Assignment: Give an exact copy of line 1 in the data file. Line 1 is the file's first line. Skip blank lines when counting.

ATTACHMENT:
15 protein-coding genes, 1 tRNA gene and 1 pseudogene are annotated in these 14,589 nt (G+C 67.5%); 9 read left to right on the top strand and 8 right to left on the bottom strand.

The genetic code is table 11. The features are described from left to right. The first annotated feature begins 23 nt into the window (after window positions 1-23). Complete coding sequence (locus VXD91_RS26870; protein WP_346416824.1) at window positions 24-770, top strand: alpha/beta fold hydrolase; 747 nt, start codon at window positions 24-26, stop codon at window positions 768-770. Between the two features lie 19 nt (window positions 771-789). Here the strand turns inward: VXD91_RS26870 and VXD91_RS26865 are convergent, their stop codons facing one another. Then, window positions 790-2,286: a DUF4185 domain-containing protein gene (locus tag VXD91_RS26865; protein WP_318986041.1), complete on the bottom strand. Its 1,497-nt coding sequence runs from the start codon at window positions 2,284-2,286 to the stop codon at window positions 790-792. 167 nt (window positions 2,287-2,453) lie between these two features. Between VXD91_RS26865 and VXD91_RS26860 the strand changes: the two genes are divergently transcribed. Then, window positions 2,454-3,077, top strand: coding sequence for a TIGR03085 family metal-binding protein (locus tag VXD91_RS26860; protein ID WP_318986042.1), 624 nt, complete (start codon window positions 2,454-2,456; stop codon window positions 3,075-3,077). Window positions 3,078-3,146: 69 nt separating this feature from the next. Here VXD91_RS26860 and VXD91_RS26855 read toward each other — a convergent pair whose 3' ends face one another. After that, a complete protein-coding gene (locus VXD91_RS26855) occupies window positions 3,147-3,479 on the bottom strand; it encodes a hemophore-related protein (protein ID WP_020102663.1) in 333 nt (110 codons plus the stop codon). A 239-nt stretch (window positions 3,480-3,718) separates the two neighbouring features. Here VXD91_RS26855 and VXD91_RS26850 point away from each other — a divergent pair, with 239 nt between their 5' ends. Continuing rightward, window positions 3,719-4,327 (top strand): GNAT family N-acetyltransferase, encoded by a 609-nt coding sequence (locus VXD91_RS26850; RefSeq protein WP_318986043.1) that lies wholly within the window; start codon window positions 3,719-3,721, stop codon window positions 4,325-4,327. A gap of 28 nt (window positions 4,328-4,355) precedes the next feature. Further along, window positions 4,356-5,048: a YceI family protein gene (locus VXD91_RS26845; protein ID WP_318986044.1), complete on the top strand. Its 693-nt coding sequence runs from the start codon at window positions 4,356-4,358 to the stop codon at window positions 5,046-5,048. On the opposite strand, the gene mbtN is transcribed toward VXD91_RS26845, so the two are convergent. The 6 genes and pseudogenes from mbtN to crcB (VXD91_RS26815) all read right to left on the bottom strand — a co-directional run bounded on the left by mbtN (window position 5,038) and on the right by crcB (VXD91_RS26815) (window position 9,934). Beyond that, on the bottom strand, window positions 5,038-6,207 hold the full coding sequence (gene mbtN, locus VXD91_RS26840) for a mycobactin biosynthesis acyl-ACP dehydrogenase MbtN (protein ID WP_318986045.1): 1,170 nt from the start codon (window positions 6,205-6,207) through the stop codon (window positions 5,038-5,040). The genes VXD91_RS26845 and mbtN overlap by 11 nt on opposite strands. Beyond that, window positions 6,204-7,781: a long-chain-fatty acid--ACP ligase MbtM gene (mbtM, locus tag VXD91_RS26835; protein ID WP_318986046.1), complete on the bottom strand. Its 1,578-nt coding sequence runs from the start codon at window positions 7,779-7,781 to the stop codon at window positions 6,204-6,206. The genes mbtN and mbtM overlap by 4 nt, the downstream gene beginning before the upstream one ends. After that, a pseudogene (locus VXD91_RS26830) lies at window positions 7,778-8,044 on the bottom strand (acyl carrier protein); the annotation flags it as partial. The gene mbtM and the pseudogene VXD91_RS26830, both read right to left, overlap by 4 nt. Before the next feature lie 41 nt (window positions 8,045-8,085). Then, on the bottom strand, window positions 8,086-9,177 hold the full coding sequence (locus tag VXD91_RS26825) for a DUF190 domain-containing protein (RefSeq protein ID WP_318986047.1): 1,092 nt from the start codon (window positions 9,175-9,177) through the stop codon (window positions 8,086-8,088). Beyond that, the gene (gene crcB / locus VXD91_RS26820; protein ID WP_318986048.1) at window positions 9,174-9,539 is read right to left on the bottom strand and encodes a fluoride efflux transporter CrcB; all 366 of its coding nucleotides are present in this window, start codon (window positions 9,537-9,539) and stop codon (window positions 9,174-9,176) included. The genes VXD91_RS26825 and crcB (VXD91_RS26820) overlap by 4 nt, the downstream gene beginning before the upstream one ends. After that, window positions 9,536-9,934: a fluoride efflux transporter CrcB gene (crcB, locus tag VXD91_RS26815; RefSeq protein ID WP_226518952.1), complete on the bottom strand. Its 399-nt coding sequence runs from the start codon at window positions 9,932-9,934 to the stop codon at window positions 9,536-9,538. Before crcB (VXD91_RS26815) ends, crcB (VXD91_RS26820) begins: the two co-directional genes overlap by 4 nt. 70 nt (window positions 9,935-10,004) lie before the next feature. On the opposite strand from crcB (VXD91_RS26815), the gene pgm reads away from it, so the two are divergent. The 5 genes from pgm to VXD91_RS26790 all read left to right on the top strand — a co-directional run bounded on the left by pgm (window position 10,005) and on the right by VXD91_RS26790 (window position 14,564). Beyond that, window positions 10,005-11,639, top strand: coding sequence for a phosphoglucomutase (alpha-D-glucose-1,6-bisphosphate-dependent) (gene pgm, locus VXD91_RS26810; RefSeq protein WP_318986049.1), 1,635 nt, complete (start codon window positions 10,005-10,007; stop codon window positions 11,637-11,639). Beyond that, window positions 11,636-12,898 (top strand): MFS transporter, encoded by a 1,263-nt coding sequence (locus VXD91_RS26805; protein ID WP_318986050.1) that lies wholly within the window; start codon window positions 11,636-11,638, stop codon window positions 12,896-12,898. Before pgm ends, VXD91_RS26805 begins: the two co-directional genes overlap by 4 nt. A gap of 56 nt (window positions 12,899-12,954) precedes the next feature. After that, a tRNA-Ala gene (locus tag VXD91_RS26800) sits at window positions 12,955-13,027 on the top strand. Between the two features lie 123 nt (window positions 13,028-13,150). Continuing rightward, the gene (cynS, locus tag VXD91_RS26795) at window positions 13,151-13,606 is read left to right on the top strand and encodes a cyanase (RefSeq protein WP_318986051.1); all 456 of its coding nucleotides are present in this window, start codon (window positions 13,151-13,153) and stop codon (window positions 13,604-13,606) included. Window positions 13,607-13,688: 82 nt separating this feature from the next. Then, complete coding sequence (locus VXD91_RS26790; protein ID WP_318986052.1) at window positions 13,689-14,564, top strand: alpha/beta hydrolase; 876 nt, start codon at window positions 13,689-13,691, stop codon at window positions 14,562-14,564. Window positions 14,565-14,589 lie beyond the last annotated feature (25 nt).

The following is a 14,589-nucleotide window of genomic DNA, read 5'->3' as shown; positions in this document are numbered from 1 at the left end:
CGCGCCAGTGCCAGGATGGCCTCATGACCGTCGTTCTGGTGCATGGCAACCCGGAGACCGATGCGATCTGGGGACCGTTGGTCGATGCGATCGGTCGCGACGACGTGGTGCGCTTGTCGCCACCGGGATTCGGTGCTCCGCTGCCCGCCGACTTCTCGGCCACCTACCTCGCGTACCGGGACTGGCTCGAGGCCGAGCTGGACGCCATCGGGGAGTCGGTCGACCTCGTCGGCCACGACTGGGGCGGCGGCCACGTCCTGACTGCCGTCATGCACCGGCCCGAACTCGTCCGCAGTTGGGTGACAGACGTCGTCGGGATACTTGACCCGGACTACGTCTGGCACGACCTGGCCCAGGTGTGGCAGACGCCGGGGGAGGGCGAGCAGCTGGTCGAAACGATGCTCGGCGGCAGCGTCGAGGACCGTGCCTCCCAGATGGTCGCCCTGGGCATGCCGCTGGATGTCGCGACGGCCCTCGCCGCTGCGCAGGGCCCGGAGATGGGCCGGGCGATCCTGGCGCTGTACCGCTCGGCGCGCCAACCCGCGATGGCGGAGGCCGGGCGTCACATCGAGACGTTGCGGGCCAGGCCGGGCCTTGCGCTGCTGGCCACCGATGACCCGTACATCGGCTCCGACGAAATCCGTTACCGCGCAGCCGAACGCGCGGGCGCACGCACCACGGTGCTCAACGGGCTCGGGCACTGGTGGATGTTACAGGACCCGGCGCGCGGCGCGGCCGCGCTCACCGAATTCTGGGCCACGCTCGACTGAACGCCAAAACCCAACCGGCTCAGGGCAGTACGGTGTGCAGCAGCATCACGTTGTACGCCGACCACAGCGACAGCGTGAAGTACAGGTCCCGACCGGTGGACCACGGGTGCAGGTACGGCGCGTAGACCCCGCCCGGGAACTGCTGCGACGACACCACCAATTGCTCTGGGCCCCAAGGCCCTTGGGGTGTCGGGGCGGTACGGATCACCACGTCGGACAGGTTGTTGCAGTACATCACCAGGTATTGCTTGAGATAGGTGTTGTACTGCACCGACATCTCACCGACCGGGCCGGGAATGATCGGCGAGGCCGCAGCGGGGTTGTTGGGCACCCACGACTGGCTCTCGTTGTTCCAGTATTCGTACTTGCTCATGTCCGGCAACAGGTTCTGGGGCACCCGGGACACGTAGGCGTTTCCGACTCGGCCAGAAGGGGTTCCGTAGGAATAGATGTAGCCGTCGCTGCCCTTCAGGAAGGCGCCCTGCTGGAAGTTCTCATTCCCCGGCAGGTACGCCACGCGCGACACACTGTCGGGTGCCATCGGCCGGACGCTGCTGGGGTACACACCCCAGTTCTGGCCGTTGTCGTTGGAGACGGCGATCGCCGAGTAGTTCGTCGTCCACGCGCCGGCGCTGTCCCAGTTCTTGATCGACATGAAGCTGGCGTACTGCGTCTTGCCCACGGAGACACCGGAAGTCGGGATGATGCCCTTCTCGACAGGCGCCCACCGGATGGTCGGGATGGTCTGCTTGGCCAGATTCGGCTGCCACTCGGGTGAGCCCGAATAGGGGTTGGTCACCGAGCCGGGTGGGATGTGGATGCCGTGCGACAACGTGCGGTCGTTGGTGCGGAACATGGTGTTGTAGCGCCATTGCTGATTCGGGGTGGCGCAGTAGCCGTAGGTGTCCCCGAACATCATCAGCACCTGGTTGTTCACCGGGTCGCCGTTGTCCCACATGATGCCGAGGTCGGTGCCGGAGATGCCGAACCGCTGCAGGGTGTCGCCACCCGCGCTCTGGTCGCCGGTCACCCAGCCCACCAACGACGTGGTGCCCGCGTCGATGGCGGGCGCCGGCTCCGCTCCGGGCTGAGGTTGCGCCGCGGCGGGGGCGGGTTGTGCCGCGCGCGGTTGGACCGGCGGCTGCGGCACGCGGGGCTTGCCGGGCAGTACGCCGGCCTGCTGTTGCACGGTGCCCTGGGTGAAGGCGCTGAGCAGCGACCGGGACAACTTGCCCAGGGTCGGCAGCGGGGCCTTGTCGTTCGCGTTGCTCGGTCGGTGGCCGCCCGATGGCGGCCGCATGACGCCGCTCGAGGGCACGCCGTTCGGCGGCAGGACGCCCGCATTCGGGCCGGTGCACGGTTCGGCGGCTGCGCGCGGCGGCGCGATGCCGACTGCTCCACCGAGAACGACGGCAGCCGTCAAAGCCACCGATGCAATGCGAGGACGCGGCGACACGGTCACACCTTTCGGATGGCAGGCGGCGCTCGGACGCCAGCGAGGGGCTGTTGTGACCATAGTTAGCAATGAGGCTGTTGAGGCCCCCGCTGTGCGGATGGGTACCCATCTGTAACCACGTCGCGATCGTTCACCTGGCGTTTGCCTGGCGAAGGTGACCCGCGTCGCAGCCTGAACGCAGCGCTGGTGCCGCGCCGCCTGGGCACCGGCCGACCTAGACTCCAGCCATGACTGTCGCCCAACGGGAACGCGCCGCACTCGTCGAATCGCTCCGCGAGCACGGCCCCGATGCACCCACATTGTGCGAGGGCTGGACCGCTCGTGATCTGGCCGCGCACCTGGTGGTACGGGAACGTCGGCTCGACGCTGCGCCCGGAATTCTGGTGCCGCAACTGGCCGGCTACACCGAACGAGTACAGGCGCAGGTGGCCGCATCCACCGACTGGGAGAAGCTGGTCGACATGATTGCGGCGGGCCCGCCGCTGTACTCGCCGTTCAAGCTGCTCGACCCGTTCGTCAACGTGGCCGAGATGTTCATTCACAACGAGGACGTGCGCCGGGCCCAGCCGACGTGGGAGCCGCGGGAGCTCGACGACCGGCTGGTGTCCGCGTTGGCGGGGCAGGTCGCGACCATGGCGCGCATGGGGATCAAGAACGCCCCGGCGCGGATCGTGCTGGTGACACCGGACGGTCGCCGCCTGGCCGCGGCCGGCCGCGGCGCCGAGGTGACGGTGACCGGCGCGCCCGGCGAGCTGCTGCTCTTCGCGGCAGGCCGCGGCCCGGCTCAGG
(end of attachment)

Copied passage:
15 protein-coding genes, 1 tRNA gene and 1 pseudogene are annotated in these 14,589 nt (G+C 67.5%); 9 read left to right on the top strand and 8 right to left on the bottom strand.